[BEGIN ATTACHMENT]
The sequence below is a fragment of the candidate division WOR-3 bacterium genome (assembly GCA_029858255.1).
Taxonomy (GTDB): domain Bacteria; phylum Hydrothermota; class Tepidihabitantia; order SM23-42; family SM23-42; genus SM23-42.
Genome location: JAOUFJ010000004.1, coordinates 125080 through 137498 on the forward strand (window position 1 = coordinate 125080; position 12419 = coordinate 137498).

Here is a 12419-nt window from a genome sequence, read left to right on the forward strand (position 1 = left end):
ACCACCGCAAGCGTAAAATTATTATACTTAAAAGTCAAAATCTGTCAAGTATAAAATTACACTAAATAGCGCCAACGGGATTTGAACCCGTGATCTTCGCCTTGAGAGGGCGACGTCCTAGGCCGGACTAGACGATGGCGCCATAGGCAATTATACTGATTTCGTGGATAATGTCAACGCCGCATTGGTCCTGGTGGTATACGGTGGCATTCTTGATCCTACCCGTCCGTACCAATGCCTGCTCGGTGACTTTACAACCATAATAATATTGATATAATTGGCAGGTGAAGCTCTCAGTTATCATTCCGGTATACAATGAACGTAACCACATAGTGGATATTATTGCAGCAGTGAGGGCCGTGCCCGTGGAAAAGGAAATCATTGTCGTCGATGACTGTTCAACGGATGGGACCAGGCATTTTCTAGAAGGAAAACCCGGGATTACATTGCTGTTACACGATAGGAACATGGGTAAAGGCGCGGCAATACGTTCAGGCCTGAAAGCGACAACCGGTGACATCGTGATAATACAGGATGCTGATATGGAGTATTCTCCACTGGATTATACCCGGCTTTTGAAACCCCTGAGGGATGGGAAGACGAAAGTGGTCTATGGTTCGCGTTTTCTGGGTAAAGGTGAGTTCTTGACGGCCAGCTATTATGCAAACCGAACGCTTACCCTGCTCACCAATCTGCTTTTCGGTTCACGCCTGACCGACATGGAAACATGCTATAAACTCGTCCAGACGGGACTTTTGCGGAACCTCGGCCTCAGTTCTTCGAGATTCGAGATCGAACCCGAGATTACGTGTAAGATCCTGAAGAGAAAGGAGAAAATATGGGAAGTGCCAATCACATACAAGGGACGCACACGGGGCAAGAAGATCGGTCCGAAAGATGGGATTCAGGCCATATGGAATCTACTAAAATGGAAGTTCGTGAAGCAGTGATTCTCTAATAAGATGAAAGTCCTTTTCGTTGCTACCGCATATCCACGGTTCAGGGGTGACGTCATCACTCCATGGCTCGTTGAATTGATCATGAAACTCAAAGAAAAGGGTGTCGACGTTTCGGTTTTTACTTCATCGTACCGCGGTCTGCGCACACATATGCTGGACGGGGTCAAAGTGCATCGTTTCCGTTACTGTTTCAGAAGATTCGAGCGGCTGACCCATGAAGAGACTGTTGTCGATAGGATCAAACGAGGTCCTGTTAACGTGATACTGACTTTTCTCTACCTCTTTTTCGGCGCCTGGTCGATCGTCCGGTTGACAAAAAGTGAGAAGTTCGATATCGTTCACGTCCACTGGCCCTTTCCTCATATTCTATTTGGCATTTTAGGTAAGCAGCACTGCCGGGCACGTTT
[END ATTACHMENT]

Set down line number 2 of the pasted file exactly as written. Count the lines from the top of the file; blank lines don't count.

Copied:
Taxonomy (GTDB): domain Bacteria; phylum Hydrothermota; class Tepidihabitantia; order SM23-42; family SM23-42; genus SM23-42.